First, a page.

The Church of Scientology purchased Duckworth’s Essence Distillery in 2007, but the building has lain empty for over a decade

Plans to convert the Grade II listed Duckworth’s Essence Distillery in Old Trafford into a new religious centre for the Church of Scientology appear to back on, with a new application submitted to Trafford Council. 

The Church purchased the Victorian red brick former essence and colour works back in 2006 for a reported sum of £3.6 million. The following year a planning application was submitted by the Church to convert the Chester Road building into a Manchester ‘Ideal Org’ (or Ideal Scientology Organisations) – a global expansion project intending to establish new ‘super churches’ and boost membership.

Architects NJSR state that ‘urgent’ repair works need to ‘commence as soon as possible’

Scientology website claimed the organisation planned to open the Manchester Ideal Org by 2011. However, the planning application was later withdrawn and the building - built in 1896 by Briggs and Wostenholme - has lain empty ever since. 

Speaking to BBC Radio Four in May 2016, Trafford councillor Ejaz Malik said: “We are very much concerned about what is going on in this building, it has been empty for a long, long time now… it is a disgrace to the building and the local community.” 

Duckworth’S Essence Distillery
Grade II listed Duckworth’s Essence Distillery in Old Trafford

Now a new listed building consent application has surfaced, with plans to repair and restore the five-storey structure, including extensive reroofing, replacement of brickwork, terracotta and windows, and the removal of asbestos. 

Architects NJSR state that ‘urgent’ repair works need to ‘commence as soon as possible’ in order to protect the building from further deterioration (something the Church should have perhaps considered a decade ago). 

A heritage report into the building by Paul Butler Associates states that 'extensive roof works are required as there is currently significant water ingress. In general, the building is in a poor state of repair...' 

Duckworth’S Essence Distillery Inside
Water damage inside the distillery - the building has been neglected by the Church for over a decade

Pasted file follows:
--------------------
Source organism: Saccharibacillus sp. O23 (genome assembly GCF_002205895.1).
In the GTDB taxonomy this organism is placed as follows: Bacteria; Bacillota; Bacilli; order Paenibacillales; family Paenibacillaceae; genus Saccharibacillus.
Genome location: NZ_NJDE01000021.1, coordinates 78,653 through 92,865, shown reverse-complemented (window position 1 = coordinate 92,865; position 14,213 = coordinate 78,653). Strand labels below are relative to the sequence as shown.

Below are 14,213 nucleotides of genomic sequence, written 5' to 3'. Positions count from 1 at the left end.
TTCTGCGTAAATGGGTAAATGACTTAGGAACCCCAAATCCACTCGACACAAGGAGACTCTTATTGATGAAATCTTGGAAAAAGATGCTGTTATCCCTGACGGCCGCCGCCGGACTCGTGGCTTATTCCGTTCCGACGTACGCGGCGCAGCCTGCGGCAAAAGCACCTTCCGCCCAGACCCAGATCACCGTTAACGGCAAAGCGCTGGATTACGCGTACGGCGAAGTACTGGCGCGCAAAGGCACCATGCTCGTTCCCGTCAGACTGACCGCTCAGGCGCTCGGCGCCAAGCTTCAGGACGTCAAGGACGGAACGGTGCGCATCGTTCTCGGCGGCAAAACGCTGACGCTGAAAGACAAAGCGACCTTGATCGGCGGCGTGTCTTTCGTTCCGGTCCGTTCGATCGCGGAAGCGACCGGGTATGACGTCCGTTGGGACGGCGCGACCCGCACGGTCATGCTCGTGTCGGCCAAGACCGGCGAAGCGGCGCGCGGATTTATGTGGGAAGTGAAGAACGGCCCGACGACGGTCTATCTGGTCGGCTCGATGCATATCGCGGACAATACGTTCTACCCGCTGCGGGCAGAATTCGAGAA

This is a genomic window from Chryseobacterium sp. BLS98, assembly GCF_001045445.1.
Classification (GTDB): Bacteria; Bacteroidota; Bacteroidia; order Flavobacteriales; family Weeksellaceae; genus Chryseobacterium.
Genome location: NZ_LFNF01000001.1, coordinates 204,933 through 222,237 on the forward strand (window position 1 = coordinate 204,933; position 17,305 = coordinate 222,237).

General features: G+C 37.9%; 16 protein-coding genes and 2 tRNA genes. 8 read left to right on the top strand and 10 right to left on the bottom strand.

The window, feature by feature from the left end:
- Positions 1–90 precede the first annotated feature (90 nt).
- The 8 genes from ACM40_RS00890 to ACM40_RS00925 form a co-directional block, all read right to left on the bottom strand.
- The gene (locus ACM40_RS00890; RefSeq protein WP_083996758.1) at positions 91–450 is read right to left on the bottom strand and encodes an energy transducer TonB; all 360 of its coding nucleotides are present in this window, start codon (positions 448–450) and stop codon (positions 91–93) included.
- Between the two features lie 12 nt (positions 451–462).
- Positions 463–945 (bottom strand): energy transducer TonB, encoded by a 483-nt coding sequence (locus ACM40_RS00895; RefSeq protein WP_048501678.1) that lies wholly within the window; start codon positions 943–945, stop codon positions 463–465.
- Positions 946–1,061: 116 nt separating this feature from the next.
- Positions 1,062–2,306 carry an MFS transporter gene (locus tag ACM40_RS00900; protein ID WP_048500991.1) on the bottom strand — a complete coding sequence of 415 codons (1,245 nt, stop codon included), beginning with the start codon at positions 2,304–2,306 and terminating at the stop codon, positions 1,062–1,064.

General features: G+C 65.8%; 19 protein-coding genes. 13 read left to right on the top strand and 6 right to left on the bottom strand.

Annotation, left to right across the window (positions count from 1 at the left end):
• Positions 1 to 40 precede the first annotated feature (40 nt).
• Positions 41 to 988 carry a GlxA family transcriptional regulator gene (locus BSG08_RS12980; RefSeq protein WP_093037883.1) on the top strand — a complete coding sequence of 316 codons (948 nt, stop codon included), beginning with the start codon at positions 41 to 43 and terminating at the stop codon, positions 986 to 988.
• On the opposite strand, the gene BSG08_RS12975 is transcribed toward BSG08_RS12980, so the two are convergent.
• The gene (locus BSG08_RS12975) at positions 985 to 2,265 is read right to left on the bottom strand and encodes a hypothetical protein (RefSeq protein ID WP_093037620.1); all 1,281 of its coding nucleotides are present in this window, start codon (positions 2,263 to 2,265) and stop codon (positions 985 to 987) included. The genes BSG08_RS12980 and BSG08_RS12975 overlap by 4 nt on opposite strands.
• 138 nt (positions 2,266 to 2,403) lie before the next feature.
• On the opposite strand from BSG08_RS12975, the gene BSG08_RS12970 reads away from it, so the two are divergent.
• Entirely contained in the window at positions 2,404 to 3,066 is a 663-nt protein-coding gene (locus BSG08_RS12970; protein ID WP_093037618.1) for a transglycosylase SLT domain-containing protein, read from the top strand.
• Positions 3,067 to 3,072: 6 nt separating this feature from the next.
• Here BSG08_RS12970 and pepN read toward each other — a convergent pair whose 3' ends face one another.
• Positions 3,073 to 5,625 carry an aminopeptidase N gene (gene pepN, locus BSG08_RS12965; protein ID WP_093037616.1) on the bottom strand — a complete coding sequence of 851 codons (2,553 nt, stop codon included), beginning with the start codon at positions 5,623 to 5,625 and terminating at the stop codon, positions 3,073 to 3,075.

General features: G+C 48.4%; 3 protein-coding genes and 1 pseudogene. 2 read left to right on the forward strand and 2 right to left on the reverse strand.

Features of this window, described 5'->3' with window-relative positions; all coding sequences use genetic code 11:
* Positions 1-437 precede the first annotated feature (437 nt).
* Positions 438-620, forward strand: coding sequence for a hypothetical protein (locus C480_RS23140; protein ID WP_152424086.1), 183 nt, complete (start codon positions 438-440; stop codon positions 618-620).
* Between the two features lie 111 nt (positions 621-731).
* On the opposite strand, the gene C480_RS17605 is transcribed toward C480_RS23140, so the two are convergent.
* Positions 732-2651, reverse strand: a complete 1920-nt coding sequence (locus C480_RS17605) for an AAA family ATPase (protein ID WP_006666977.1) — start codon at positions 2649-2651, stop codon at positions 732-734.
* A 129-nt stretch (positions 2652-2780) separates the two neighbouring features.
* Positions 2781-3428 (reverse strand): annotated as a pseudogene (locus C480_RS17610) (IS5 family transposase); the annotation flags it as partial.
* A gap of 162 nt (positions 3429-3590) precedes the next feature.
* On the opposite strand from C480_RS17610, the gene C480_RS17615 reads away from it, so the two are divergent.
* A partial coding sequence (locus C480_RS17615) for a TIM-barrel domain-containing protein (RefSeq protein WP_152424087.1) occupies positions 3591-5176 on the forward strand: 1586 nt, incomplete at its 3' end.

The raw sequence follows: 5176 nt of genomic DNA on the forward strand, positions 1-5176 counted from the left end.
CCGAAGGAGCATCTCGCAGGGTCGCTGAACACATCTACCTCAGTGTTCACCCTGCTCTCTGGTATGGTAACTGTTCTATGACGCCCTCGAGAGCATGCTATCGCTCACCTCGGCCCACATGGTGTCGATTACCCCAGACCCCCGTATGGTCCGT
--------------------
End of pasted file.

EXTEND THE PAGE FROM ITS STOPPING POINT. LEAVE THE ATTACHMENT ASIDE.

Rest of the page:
A spokesperson for the Local Planning Authority, told Confidential: 'We can confirm that we have received an application for listed building consent from the Church of Scientology to carry out restoration and repair works to the former Duckworth’s Essence Distillery building. 

'The application is currently in the consultation period and members of the public have until May 16 to make representations via our planning portal.

'The Local Planning Authority can only assess an application for listed building consent based on its impact on the architectural and historic importance of the building. If granted, it would not enable the change the use of the building and if the Church of Scientology wish to occupy the building a separate planning application will be required.'

Scientology Church
Church of Scientology HQ in Los Angeles

Duckworth’s Essence Distillery is one of several listed buildings acquired by the Church of Scientology across the UK in the last eleven years, including the Royal Fleet Club in Plymouth (£1 million in 2010), Pitmaston House in Birmingham (£4.1 million in 2007) and Windmill Hill nursing home in Gateshead (£1.5 million in 2007). 

Despite concerns that the Church was allowing these buildings to go to ‘rack and ruin’, and amid calls for Compulsory Purchase Orders to be enforced, the scientologists have sprung into action, opening the Birmingham church last yearbeginning work in Gateshead and progressing plans in Manchester. 

Scientology Deansgate Manchester Google
Scientology centre on Deansgate

The Church of Scientology has had a religious centre on Manchester’s Deansgate since 1974. Visiting the centre in 2008, Confidential’s Ben Patey wrote: ‘The thing is that Scientology feels downright odd when you’re faced with it first-hand. It feels eccentric, cultish, not quite right. And hard to penetrate, where does the money come from, who are the real bosses, what are the intellectual doctrines behind mushy concepts such as ‘the emotional scale’?’ 

Critics of Scientology have branded the movement a 'secretive cult', one which operates as a business and 'pressures its followers to pay exorbitant amounts of money' (Duckworth’s Essence Distillery was reportedly purchased by a wealthy local follower). 

The Church however maintains that it is a 'religion in the fullest sense of the word', and encourages every member to 'think for themselves'.

The Church of Scientology’s application to begin work on Duckworth’s Essence Distiller is currently in the consultation period and awaiting a decision by Trafford's planning authority.